Progressive Era through the Great Depression
The recent economic crisis is often compared to the Great Depression, and, comparing, researchers are paying particular attention to the ways of overcoming its negative consequences. In connection with this come a lot of articles about FD Roosevelt and policy, known as the “New Deal”. Authors of the articles often judge “New Deal” as positive, and come to a conclusion about the huge role that Roosevelt played in stabilizing the situation in the country in a period of deep economic recession, and say that the “New Deal” allowed to avoid serious social and political turmoil and helped to improve the economic situation of the Americans.
So far, Roosevelt is very popular among the Americans; he is one of the most respected politicians in the world. His achievements of successful struggle with the economic crisis are as follows: the introduction of progressive labor legislation, the elimination of unemployment, saving farmers from bankruptcy, state control over industrial and banking capital.
Speaking of the Great Depression, one should mention its background and previous events.
As everybody knows, the result of the Spanish-American War of 1898 was the final and complete expulsion of Spain from America and the United States capture of some of its former possessions as colonies or semi-colonies.
In the era of U.S. imperialism, exporting capital and using diplomatic and military pressure, they began to receive the large profits from Latin America, displacing the British capital.
In place of the military events of the late 19th – early 20th century the so-called Roaring Twenties came – the era of the 1920s in North America, London, Berlin and Paris. The name describes the dynamics of art, as well as cultural and social life of the period. It begins with the return to civilian life after the most, at the time, destructive war in history.
Social and cultural changes of Roaring Twenties began in the largest cities: Chicago, New Orleans, New York, Philadelphia, Paris and London. The U.S. reached the moment of dominance in finance, while Germany lost the war, and was not even able to pay the reparations imposed on it by the peace treaty.
Cessation of military contracts in the economy initially caused a brief but deep depression; but with the return of demobilized soldiers into civilian life, they have been interrupted. Market supply exceeds demand, resulting in relatively low commodity prices and stimulating of sales on credit, but during the 1920s, the consumption grew,
In the late 1920s, the majority of experts did not promise thunderstorms: steady growth in share prices of the largest companies, the volume of industrial and consumer loans, the unemployment rate was in the range of 4-5% of the workforce. The manufacture of conveyor was mastered, stock market rapidly developed, the number of speculative trading increased and real estate was valuing. Increase in the production of goods required to increase the money supply, and the dollar was pegged to gold.
Before the Great Depression, the U.S. gold reserves increased not as rapidly as the economy developed. This led to the emergence of hidden inflation, as the government printed new money for the rapid growth of the economy. Thus, having been undermined the security dollar by gold, budget deficit was growing, and the Federal Reserve lowered interest rates.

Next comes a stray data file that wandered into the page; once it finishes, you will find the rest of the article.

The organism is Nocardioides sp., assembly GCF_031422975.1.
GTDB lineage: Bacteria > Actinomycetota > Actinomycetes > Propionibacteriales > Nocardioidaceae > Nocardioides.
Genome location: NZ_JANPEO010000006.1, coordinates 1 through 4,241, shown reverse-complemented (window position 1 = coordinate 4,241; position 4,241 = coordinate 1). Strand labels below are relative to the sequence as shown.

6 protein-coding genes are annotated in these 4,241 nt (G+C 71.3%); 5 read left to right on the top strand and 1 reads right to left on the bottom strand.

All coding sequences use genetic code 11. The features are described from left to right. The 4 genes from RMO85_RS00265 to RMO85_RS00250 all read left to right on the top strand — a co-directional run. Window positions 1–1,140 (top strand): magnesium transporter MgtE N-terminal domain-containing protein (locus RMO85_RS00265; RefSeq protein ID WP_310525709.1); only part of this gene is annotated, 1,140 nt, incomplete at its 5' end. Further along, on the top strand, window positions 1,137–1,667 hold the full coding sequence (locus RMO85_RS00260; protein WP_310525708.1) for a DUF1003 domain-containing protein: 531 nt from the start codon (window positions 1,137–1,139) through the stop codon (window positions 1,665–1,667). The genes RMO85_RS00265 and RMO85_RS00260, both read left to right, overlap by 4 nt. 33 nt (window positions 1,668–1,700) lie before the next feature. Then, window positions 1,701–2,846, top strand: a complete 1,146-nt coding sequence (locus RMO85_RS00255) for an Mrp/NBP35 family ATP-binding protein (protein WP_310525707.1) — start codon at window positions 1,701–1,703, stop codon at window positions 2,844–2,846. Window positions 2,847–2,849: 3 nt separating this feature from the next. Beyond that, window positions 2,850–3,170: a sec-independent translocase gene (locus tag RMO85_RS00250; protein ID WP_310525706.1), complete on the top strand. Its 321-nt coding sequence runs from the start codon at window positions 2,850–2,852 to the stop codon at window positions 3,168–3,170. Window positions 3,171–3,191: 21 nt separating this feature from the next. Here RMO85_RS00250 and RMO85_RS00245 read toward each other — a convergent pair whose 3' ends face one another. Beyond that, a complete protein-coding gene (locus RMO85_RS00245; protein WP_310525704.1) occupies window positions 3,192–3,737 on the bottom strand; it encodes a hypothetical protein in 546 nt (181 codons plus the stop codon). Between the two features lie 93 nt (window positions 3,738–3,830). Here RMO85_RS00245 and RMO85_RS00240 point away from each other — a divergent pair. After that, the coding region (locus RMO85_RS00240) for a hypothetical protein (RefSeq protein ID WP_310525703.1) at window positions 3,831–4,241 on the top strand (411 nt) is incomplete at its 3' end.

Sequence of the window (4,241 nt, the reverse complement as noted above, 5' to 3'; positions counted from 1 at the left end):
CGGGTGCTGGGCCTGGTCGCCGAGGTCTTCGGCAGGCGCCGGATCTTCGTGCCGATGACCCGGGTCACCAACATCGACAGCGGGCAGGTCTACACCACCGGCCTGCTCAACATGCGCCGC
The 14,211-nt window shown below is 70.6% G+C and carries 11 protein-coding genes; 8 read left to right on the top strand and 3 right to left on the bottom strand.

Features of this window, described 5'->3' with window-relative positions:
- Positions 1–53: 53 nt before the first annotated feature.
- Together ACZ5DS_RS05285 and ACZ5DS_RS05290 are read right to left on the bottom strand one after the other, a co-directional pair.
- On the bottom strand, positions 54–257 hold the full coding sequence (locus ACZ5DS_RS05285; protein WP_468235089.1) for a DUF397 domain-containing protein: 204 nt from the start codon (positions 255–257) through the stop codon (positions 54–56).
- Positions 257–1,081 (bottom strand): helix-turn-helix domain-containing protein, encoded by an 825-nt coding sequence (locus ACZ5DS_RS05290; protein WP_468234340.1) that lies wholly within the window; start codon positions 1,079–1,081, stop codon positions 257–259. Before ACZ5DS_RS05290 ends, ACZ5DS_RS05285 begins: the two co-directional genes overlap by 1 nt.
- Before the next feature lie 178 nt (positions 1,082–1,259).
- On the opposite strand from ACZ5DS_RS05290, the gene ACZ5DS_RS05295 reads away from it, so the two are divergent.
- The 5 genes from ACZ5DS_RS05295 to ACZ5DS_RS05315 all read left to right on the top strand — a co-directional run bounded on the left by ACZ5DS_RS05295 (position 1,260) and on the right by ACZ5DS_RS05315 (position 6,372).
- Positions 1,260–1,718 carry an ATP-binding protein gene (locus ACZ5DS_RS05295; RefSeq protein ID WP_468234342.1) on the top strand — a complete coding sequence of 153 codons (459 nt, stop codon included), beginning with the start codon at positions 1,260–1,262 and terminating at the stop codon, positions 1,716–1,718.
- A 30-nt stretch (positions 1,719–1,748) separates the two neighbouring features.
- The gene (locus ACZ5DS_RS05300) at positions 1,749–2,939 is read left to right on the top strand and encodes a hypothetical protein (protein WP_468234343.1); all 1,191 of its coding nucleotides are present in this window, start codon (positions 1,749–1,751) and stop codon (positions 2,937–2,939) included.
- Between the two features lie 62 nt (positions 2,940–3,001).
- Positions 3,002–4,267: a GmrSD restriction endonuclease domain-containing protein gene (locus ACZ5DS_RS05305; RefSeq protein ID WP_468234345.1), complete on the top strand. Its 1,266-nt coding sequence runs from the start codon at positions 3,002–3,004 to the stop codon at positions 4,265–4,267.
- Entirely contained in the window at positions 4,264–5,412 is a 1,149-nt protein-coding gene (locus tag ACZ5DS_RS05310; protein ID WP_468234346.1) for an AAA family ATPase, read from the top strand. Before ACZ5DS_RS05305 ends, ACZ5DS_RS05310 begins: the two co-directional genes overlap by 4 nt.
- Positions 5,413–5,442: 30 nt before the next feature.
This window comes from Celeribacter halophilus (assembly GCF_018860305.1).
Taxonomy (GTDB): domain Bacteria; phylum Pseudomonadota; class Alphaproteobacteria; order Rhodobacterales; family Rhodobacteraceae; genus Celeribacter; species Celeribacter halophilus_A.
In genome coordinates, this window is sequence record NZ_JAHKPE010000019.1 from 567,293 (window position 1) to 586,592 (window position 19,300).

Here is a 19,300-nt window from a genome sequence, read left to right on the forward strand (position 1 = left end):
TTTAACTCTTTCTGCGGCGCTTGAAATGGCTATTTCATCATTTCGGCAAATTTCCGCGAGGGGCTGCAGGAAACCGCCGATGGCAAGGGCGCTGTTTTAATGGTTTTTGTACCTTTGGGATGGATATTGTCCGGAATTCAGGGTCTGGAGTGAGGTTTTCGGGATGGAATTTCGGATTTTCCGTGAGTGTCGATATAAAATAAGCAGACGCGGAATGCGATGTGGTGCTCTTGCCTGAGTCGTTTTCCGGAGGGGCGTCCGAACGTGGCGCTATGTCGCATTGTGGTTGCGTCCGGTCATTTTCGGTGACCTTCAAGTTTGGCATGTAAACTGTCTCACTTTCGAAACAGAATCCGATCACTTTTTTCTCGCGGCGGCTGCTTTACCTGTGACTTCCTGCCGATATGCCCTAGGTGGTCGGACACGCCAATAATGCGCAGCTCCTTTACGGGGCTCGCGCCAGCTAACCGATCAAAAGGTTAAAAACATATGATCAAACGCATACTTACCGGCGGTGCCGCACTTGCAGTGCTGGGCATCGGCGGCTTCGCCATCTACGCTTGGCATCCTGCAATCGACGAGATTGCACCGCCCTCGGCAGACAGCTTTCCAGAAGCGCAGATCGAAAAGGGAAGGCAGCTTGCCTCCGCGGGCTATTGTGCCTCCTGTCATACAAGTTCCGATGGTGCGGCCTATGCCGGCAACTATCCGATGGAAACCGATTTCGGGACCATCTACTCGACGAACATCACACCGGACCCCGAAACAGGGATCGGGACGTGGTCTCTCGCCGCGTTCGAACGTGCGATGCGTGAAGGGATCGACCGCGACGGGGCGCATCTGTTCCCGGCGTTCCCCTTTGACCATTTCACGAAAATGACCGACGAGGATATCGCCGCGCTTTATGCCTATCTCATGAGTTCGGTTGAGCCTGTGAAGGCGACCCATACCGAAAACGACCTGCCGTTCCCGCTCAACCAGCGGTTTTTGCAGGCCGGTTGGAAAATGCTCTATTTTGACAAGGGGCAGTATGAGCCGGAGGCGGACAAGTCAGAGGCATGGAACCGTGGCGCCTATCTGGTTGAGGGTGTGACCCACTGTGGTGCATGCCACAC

The situation occurred where the growth of labor productivity in industry had declined, the number of pseudo money (bills, receipts and so on), on the contrary, increased. According to most researchers, namely the imbalance in the economy led to the «Black Tuesday» in 1929 (Hamilton, 1987).
On October 23, 1929, Weekly “Nation” called this year “the year of prosperity of the business” and began publishing a series of articles under the heading “Prosperity – Believe it or not”. The same day, the U.S. stock market suddenly panicked: stock prices began to fall dramatically. In early 1929, the capitalization of the stock market was 89 billion dollars; in the first week of the stock market crisis devalued shares worth $ 15 billion by the year-end total of discounted shares reached $ 40 billion. According to the IRS, in 1932, there were almost 15 million unemployed people (one in four hard-working American). More than 5 thousand banks and more than 32 thousand private companies broke. U.S. national income fell to 80 billion dollars, in 1929 to $ 40 billion in 1932 (White, 1990).
U.S. business leaders, whose inteests so faithfully served the Republican administrations of the last decade, knew that in the current situation, it would be unwise and even dangerous to stay away from criticism of Hoover. The President was featured as the sole culprit of troubles that have affected the country, and the election campaign in 1932 took place in a complex political environment.
On March 4, 1933 FD Roosevelt officially took office. However, as wassaid, neither the president nor his aides had any specific plan of action. “New Deal” was, in fact, a complex of individual, not always related measures, sometimes contradictory, and ideas and positions put forward almost daily. They usually frowned upon by Congress hastily, and then used as the basis of the presidential program. The term of “New Deal” picked up by the press and publicized by Roosevelt like-minded persons carried rather the propaganda load, becoming a landmark between the policies of the previous administration and the new government.
Transition in frames of the “New Deal” can be divided into two large groups. The first group of the reforms was associated with the attempt to establish the state control over the economy, and the second included the changes in the social sphere. State control over the economy was faced with the resistance of big business. The most important of its victory in the confrontation with the President was the abolition of the law on industrial recovery. After that, Roosevelt, fearing the escalation of the conflict, was not trying to interfere in management of corporations and switched attention to social policy.
Legislation of 1933-1935 reformed the Federal Reserve System. Under the banking law in 1935, the Board of Governors appointed by the President of the United States has received the authority to determine the amount of the reserve, which must be kept in banks, members of the FRS. In practice, this meant that the Board of Governors by raising or lowering the level of mandatory reserves could facilitate or hinder access to credit, and by means of this manipulation could influence the economic activity. Not less important is the fact that such a vital issue in the activity of banks was put under state control.